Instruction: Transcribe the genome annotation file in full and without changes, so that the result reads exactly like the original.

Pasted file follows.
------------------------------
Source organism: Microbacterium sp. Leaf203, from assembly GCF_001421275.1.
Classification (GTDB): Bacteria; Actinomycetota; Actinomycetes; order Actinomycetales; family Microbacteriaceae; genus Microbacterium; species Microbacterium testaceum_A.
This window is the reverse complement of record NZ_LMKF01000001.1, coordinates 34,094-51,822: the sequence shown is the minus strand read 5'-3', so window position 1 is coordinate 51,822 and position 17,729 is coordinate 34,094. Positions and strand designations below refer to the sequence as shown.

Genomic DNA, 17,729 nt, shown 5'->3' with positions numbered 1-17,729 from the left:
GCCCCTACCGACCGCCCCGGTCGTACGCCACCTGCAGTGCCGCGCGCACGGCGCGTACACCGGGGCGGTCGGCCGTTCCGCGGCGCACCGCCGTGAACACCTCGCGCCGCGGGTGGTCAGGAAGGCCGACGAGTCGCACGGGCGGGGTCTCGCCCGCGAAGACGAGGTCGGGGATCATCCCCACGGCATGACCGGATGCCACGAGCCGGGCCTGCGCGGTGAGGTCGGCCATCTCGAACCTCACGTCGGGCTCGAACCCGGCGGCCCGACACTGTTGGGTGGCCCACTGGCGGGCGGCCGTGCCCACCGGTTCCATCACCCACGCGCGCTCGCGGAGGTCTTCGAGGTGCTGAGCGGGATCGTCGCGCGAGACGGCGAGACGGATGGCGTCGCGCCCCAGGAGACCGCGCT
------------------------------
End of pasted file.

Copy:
Source organism: Microbacterium sp. Leaf203, from assembly GCF_001421275.1.
Classification (GTDB): Bacteria; Actinomycetota; Actinomycetes; order Actinomycetales; family Microbacteriaceae; genus Microbacterium; species Microbacterium testaceum_A.
This window is the reverse complement of record NZ_LMKF01000001.1, coordinates 34,094-51,822: the sequence shown is the minus strand read 5'-3', so window position 1 is coordinate 51,822 and position 17,729 is coordinate 34,094. Positions and strand designations below refer to the sequence as shown.

Genomic DNA, 17,729 nt, shown 5'->3' with positions numbered 1-17,729 from the left:
GCCCCTACCGACCGCCCCGGTCGTACGCCACCTGCAGTGCCGCGCGCACGGCGCGTACACCGGGGCGGTCGGCCGTTCCGCGGCGCACCGCCGTGAACACCTCGCGCCGCGGGTGGTCAGGAAGGCCGACGAGTCGCACGGGCGGGGTCTCGCCCGCGAAGACGAGGTCGGGGATCATCCCCACGGCATGACCGGATGCCACGAGCCGGGCCTGCGCGGTGAGGTCGGCCATCTCGAACCTCACGTCGGGCTCGAACCCGGCGGCCCGACACTGTTGGGTGGCCCACTGGCGGGCGGCCGTGCCCACCGGTTCCATCACCCACGCGCGCTCGCGGAGGTCTTCGAGGTGCTGAGCGGGATCGTCGCGCGAGACGGCGAGACGGATGGCGTCGCGCCCCAGGAGACCGCGCT